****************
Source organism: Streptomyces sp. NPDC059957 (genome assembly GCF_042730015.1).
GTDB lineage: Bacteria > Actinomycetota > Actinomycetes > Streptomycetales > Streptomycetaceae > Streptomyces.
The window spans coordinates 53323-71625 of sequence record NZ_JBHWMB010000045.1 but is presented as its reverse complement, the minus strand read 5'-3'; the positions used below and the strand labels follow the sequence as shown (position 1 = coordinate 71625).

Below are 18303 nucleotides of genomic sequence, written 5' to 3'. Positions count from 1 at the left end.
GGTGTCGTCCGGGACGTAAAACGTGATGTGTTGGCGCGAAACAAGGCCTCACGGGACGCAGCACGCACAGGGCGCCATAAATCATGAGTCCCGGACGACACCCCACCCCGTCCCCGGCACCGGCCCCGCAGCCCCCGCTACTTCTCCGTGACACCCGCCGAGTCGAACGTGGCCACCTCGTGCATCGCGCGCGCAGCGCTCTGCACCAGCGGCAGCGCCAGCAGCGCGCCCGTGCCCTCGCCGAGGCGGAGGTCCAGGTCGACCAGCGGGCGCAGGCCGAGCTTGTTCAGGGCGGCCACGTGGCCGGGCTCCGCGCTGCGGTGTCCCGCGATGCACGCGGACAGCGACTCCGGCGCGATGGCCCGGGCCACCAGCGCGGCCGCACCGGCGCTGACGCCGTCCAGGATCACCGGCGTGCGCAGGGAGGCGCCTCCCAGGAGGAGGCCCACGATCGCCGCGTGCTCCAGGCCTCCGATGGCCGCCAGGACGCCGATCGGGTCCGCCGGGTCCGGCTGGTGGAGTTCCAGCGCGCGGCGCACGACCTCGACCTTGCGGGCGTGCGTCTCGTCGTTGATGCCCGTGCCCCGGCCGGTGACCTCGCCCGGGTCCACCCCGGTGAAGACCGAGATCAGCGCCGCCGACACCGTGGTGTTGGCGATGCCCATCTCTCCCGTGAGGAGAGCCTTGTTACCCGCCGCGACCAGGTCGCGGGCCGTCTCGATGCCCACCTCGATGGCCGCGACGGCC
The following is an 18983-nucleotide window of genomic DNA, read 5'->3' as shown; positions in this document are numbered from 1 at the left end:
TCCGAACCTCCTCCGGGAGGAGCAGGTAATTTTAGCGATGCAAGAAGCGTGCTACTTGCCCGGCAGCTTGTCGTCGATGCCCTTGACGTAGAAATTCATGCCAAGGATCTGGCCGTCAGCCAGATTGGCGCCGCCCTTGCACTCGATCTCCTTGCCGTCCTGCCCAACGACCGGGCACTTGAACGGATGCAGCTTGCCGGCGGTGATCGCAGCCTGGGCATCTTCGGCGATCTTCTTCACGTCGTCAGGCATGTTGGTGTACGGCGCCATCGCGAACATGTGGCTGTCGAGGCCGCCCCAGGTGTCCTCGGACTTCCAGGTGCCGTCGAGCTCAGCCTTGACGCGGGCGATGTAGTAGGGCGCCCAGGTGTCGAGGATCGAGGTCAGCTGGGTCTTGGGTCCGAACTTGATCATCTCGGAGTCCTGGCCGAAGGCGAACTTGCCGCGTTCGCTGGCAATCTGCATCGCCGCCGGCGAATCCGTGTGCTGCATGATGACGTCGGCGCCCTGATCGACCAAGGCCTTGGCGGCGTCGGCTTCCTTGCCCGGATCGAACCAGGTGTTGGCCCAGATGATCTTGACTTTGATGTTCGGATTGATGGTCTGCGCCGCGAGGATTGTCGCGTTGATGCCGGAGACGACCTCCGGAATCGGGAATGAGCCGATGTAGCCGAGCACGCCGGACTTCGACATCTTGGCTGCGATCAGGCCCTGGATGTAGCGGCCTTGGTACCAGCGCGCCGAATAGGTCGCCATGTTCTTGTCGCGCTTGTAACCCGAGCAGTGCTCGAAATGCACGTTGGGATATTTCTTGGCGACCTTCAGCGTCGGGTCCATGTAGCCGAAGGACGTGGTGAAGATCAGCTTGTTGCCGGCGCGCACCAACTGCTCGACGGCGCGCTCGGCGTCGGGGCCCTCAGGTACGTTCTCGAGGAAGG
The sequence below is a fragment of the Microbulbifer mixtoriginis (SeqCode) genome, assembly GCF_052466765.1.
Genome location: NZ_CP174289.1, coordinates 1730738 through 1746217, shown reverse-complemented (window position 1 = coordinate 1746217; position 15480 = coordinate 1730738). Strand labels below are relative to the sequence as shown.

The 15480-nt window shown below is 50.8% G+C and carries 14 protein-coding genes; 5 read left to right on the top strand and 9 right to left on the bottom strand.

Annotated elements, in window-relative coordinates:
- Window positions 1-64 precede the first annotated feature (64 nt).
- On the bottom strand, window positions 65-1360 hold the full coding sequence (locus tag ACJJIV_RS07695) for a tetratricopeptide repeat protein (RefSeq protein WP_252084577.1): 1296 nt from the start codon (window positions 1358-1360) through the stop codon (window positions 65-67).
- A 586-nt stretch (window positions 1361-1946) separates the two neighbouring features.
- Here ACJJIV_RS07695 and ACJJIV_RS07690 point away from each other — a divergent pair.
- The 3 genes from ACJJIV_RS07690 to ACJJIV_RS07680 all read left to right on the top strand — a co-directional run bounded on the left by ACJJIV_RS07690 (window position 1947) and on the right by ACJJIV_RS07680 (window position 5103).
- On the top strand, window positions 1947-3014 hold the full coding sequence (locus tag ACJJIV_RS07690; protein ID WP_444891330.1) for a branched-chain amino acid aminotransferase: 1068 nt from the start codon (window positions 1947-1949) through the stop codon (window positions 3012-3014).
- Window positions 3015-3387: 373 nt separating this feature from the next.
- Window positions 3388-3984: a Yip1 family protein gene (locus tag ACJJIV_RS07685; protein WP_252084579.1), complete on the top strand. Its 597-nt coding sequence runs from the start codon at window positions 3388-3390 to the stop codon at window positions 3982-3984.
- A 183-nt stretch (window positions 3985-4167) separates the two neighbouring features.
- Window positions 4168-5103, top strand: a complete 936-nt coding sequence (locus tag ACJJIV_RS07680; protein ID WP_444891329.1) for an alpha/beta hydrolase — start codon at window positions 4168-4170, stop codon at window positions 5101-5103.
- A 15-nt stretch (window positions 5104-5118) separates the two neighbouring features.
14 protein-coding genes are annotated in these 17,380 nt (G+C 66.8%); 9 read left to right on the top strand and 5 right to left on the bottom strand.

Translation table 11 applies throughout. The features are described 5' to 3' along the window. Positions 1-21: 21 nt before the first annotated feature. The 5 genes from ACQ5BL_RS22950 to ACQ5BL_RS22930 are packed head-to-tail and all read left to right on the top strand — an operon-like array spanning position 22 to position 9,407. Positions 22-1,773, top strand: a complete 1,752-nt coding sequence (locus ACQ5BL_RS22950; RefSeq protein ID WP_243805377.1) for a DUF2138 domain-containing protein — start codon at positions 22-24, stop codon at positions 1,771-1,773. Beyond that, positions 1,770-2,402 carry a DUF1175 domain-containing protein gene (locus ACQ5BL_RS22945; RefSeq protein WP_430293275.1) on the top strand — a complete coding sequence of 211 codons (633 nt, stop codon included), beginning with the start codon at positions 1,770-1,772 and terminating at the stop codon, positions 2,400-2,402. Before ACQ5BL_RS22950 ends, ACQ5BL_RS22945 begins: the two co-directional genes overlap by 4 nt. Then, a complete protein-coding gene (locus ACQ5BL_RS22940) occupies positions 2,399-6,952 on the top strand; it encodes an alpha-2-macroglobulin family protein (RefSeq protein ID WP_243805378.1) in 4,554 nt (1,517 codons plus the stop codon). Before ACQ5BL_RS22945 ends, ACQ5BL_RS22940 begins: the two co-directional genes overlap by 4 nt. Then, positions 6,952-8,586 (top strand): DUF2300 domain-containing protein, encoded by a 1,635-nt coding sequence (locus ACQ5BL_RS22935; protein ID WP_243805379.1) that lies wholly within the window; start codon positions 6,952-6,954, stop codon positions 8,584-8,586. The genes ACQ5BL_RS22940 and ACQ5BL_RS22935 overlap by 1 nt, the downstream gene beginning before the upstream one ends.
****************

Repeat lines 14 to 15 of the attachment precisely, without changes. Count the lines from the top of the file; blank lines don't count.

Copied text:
- A 586-nt stretch (window positions 1361-1946) separates the two neighbouring features.
- Here ACJJIV_RS07695 and ACJJIV_RS07690 point away from each other — a divergent pair.